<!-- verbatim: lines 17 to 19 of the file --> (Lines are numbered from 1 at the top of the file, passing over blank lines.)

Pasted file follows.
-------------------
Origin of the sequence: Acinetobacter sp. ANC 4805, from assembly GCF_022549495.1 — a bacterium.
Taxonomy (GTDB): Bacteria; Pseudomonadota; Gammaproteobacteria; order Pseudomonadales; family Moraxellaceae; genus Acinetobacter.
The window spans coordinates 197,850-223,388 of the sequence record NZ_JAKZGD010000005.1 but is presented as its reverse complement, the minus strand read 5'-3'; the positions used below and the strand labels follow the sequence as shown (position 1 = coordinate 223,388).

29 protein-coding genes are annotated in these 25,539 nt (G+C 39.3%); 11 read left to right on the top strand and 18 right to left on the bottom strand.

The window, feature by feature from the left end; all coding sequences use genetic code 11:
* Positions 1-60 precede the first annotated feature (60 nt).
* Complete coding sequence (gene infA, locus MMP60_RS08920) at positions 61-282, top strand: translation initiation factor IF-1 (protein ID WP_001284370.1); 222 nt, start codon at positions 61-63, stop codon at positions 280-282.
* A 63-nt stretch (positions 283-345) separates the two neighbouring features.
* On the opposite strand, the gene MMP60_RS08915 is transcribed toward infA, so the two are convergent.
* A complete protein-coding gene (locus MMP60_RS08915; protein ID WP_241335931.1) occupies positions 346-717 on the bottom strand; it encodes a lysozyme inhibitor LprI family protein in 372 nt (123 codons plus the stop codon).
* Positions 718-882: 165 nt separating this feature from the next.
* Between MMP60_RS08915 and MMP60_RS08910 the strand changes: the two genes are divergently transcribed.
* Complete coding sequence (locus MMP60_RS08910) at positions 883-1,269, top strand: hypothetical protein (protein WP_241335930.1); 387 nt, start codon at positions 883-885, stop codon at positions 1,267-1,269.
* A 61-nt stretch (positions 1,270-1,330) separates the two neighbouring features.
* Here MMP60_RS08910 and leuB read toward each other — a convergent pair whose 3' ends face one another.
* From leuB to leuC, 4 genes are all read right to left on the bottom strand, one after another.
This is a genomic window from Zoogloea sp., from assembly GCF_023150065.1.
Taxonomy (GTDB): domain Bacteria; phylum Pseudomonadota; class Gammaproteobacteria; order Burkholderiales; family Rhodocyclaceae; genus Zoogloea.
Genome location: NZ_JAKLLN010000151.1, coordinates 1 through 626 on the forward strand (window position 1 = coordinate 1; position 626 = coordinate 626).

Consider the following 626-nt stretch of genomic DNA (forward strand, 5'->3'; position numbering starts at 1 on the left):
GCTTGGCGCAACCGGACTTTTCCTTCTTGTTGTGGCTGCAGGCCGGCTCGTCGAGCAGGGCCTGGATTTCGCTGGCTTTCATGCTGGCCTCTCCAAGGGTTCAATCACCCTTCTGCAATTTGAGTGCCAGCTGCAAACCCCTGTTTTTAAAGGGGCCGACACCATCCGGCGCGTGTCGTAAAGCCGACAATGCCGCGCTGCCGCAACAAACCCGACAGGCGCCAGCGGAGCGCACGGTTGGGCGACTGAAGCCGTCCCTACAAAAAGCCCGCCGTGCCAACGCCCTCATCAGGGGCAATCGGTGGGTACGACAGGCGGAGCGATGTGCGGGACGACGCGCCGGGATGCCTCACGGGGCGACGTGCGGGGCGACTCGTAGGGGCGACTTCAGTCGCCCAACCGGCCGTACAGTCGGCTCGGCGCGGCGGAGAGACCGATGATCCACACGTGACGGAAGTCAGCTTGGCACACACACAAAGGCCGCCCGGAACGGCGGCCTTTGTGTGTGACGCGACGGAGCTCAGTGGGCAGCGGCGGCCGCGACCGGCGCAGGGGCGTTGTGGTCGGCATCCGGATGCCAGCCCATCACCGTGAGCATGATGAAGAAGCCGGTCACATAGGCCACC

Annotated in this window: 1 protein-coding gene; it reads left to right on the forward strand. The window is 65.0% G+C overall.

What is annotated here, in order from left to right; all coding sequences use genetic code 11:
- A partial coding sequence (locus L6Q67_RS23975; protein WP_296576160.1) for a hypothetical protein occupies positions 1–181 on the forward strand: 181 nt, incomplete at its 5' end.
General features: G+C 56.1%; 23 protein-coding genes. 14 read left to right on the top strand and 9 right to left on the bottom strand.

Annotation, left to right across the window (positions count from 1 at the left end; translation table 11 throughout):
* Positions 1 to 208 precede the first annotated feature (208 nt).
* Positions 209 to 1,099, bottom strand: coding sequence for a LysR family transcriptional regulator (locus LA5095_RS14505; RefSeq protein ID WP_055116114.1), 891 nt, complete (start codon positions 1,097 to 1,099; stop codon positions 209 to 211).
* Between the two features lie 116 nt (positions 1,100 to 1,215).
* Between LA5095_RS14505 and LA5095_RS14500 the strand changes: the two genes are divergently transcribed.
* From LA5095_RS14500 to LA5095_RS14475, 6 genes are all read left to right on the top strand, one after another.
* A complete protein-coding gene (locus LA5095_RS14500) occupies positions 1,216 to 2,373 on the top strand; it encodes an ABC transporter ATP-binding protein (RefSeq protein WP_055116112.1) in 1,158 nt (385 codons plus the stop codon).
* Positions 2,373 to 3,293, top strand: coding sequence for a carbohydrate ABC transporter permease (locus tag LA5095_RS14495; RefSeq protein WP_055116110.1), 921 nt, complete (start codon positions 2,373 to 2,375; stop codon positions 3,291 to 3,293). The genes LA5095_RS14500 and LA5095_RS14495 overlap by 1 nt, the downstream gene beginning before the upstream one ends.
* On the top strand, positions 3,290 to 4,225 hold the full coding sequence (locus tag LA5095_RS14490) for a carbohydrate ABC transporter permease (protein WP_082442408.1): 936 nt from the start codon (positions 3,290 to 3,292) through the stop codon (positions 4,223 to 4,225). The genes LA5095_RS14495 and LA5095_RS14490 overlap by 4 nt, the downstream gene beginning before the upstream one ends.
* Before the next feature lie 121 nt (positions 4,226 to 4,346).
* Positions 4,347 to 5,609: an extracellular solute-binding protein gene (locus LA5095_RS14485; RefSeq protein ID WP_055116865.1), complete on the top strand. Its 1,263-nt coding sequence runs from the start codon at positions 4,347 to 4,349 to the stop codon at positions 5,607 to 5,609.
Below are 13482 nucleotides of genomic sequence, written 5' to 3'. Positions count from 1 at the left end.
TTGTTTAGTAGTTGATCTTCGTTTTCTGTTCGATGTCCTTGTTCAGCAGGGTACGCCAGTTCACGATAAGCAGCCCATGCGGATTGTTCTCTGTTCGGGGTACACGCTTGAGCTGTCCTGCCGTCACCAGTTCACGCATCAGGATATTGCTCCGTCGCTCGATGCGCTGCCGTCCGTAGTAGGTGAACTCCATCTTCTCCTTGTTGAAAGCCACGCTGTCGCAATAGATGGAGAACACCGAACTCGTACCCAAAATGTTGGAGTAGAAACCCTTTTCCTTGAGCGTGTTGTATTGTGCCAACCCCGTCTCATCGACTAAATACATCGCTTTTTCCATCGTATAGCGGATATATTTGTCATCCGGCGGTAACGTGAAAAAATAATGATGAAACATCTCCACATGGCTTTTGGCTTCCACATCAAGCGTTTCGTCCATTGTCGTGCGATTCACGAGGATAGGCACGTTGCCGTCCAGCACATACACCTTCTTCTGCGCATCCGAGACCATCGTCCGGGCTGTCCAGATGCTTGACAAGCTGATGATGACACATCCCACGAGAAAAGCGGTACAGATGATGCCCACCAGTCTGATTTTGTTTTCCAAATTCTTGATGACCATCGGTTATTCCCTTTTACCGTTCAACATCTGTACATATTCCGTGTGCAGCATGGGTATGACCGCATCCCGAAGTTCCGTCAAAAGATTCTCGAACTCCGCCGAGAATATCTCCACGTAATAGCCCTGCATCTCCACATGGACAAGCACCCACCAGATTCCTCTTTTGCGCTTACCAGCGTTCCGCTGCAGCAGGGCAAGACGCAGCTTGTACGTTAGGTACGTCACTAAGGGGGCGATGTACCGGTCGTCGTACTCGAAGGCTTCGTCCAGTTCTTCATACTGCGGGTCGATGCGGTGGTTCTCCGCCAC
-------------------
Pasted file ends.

This is a genomic window from Zoogloea sp., from assembly GCF_023150065.1.
Taxonomy (GTDB): domain Bacteria; phylum Pseudomonadota; class Gammaproteobacteria; order Burkholderiales; family Rhodocyclaceae; genus Zoogloea.
Genome location: NZ_JAKLLN010000151.1, coordinates 1 through 626 on the forward strand (window position 1 = coordinate 1; position 626 = coordinate 626).